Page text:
Quarantine produces weird, vivid dreams


Illustration by Sydney Territo

An illustration of an odd dream sophomore Lindsay Wells had during quarantine that involved her having no eyes and repeating the phrase “The Earth is mad at us.”

Whether it is a face with no eyes or someone with super powers, quarantine has inspired some interesting dreams. For sophomore Lindsay Wells, odd dreams have become a weekly occurrence since the start of quarantine. 

According to an article by Times Magazine, rapid eye movement (REM) sleep is the stage in which we have the most vivid dreams. Changes in daily schedules, such as sleeping later in the day, increase the likelihood of getting deeper periods of REM, which produces more vivid dreams. 

“When I have strange dreams, it’s been harder for me to sleep because I’m scared to get them,” Wells said. “The dreams make me feel strange because I don’t understand what they mean.”

For those that wish to have some control over their dreams, Deirdre Barrett, a psychologist at Harvard Medical School, suggests trying to “program” dreams. This method involves repeating what the desired dream will be like when drifting off to sleep. 

For sophomore Kara Orander, these bizarre dreams occur about five days a week. She remembered having multiple dreams about members of the school band, while other dreams have been centered around her quarantine lifestyle.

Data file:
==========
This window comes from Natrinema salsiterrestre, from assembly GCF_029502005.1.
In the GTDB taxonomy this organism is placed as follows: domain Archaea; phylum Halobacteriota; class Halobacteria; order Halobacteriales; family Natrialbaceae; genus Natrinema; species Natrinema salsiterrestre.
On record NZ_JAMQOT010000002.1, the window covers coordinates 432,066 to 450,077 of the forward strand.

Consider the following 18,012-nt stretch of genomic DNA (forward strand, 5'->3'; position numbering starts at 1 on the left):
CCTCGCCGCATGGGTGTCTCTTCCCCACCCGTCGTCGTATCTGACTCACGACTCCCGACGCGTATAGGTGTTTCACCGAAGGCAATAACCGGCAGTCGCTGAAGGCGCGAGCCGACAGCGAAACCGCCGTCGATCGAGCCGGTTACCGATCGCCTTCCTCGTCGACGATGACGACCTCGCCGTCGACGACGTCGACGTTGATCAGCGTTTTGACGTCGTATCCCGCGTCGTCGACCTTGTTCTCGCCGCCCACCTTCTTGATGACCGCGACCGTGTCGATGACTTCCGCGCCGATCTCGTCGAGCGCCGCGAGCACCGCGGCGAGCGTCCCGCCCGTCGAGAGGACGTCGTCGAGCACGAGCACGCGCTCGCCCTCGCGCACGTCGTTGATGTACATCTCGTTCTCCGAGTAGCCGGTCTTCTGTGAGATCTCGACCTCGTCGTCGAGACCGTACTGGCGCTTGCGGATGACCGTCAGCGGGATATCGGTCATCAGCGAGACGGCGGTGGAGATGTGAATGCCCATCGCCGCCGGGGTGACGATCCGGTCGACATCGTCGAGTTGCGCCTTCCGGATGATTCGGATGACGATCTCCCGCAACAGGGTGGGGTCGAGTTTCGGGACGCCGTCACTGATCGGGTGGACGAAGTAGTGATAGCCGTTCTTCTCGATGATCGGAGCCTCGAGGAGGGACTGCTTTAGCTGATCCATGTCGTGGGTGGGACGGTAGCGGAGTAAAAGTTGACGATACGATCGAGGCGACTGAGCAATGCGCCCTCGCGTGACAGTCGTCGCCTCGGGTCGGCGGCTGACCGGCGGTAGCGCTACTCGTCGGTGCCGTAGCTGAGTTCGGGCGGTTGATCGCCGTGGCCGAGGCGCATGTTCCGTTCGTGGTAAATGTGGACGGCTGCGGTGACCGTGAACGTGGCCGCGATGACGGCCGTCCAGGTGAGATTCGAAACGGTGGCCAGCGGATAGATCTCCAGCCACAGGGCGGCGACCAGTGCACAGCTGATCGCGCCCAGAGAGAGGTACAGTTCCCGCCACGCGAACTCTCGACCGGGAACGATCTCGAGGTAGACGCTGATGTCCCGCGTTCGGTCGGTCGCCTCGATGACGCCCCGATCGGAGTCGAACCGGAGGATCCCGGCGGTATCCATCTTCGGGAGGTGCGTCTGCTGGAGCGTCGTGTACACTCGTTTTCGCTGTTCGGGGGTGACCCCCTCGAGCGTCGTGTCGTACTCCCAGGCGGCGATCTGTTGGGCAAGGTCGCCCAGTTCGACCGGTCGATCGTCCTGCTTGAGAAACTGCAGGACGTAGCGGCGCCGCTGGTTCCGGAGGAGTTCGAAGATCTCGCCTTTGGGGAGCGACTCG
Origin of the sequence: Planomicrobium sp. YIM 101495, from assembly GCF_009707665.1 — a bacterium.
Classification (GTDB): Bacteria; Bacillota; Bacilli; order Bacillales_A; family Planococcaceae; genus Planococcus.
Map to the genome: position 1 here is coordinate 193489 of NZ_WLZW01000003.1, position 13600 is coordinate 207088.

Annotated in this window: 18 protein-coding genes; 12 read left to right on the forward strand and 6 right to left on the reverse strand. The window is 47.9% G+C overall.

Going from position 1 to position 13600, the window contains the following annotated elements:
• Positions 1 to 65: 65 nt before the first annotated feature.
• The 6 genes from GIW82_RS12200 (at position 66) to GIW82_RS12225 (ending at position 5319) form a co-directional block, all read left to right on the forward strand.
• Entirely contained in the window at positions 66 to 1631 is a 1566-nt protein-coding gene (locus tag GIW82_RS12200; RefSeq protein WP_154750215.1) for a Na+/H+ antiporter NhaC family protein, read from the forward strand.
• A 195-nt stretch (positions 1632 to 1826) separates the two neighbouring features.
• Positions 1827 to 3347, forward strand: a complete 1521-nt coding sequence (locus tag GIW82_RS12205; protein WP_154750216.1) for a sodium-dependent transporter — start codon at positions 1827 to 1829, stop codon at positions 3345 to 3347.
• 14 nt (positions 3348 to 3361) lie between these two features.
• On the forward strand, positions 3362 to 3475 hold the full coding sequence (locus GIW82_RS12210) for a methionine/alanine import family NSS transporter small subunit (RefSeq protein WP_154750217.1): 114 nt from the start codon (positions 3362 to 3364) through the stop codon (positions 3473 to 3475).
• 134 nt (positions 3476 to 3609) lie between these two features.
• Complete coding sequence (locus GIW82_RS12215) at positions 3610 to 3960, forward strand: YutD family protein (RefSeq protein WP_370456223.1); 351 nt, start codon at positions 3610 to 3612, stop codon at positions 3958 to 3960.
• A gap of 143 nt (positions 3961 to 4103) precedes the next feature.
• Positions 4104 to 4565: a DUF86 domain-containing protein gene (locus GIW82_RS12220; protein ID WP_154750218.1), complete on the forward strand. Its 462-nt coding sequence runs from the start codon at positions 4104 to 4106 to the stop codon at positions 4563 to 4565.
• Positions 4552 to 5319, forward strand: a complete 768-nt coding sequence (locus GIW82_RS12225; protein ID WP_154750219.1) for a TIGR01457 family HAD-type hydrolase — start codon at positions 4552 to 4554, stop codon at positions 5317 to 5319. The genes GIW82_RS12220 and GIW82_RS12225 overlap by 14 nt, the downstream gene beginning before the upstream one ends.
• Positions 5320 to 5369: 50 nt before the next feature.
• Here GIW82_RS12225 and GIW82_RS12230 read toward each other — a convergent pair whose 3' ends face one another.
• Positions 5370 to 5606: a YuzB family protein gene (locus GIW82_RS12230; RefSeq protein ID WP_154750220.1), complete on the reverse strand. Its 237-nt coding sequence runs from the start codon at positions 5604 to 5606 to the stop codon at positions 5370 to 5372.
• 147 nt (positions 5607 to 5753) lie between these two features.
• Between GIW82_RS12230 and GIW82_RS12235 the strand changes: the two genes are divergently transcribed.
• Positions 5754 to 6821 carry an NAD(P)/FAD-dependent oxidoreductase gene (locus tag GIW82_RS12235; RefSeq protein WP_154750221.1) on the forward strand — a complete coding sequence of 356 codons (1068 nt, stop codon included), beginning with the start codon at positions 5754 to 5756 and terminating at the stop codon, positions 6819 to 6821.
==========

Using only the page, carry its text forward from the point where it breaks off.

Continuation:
I honestly love the weird dreams,” Orander said. “They give me something to think about throughout the day, like what they meant or if it’s déjá vu.”

As a result of the coronavirus, there has been an uptick in stress and anxiety. According to an article on Vox’s website, scientists have found that the limbic system, which includes parts of the brain linked to emotional and behavioral responses, become activated when having odd dreams. 

While dreams are becoming more vivid, more of them are being remembered. An ongoing study by the Lyon Neuroscience Research Center in France showed a 35% increase in dream recall among participants.

“I find all my dreams funny,” Orander said. “I usually share them with my family, which brightens everyone’s mood every once in a while.”